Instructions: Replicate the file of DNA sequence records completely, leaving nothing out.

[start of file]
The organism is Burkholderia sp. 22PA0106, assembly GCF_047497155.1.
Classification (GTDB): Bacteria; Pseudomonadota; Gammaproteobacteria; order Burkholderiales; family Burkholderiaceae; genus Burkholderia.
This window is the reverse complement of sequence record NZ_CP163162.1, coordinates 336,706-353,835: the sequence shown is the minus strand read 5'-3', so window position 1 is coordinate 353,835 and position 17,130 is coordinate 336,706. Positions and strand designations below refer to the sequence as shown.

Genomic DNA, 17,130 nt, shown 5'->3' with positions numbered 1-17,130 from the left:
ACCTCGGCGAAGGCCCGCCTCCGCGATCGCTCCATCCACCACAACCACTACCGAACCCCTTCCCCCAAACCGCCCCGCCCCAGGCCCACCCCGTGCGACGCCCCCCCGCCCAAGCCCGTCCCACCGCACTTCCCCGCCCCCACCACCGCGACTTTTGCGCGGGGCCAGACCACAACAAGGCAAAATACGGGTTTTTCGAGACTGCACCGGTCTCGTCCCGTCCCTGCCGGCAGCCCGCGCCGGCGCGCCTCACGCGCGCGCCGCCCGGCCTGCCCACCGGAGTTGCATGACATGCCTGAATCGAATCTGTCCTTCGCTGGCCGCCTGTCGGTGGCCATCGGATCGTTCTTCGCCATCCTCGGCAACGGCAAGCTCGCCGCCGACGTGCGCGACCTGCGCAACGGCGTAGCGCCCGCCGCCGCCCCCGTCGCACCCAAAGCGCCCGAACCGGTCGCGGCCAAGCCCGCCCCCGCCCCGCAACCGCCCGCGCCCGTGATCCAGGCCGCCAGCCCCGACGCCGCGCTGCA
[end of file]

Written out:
The organism is Burkholderia sp. 22PA0106, assembly GCF_047497155.1.
Classification (GTDB): Bacteria; Pseudomonadota; Gammaproteobacteria; order Burkholderiales; family Burkholderiaceae; genus Burkholderia.
This window is the reverse complement of sequence record NZ_CP163162.1, coordinates 336,706-353,835: the sequence shown is the minus strand read 5'-3', so window position 1 is coordinate 353,835 and position 17,130 is coordinate 336,706. Positions and strand designations below refer to the sequence as shown.

Genomic DNA, 17,130 nt, shown 5'->3' with positions numbered 1-17,130 from the left:
ACCTCGGCGAAGGCCCGCCTCCGCGATCGCTCCATCCACCACAACCACTACCGAACCCCTTCCCCCAAACCGCCCCGCCCCAGGCCCACCCCGTGCGACGCCCCCCCGCCCAAGCCCGTCCCACCGCACTTCCCCGCCCCCACCACCGCGACTTTTGCGCGGGGCCAGACCACAACAAGGCAAAATACGGGTTTTTCGAGACTGCACCGGTCTCGTCCCGTCCCTGCCGGCAGCCCGCGCCGGCGCGCCTCACGCGCGCGCCGCCCGGCCTGCCCACCGGAGTTGCATGACATGCCTGAATCGAATCTGTCCTTCGCTGGCCGCCTGTCGGTGGCCATCGGATCGTTCTTCGCCATCCTCGGCAACGGCAAGCTCGCCGCCGACGTGCGCGACCTGCGCAACGGCGTAGCGCCCGCCGCCGCCCCCGTCGCACCCAAAGCGCCCGAACCGGTCGCGGCCAAGCCCGCCCCCGCCCCGCAACCGCCCGCGCCCGTGATCCAGGCCGCCAGCCCCGACGCCGCGCTGCA